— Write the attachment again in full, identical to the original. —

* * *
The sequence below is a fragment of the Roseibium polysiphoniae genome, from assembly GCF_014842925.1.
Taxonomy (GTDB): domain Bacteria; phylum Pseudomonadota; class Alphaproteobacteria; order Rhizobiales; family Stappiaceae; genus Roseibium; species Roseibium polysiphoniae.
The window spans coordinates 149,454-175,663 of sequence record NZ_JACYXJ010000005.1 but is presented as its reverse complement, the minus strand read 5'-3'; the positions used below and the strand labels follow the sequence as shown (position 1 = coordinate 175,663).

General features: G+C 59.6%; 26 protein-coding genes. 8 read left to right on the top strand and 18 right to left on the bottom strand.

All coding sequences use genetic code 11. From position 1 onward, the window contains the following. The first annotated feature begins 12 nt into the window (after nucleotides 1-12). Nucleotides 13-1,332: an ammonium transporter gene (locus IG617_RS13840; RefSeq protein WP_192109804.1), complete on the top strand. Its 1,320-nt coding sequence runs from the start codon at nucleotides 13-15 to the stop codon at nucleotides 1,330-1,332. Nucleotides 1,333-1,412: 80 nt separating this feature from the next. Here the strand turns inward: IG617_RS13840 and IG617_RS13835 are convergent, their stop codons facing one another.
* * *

The sequence below is a fragment of the Roseibium polysiphoniae genome, from assembly GCF_014842925.1.
Taxonomy (GTDB): domain Bacteria; phylum Pseudomonadota; class Alphaproteobacteria; order Rhizobiales; family Stappiaceae; genus Roseibium; species Roseibium polysiphoniae.
The window spans coordinates 149,454-175,663 of sequence record NZ_JACYXJ010000005.1 but is presented as its reverse complement, the minus strand read 5'-3'; the positions used below and the strand labels follow the sequence as shown (position 1 = coordinate 175,663).

General features: G+C 59.6%; 26 protein-coding genes. 8 read left to right on the top strand and 18 right to left on the bottom strand.

All coding sequences use genetic code 11. From position 1 onward, the window contains the following. The first annotated feature begins 12 nt into the window (after nucleotides 1-12). Nucleotides 13-1,332: an ammonium transporter gene (locus IG617_RS13840; RefSeq protein WP_192109804.1), complete on the top strand. Its 1,320-nt coding sequence runs from the start codon at nucleotides 13-15 to the stop codon at nucleotides 1,330-1,332. Nucleotides 1,333-1,412: 80 nt separating this feature from the next. Here the strand turns inward: IG617_RS13840 and IG617_RS13835 are convergent, their stop codons facing one another.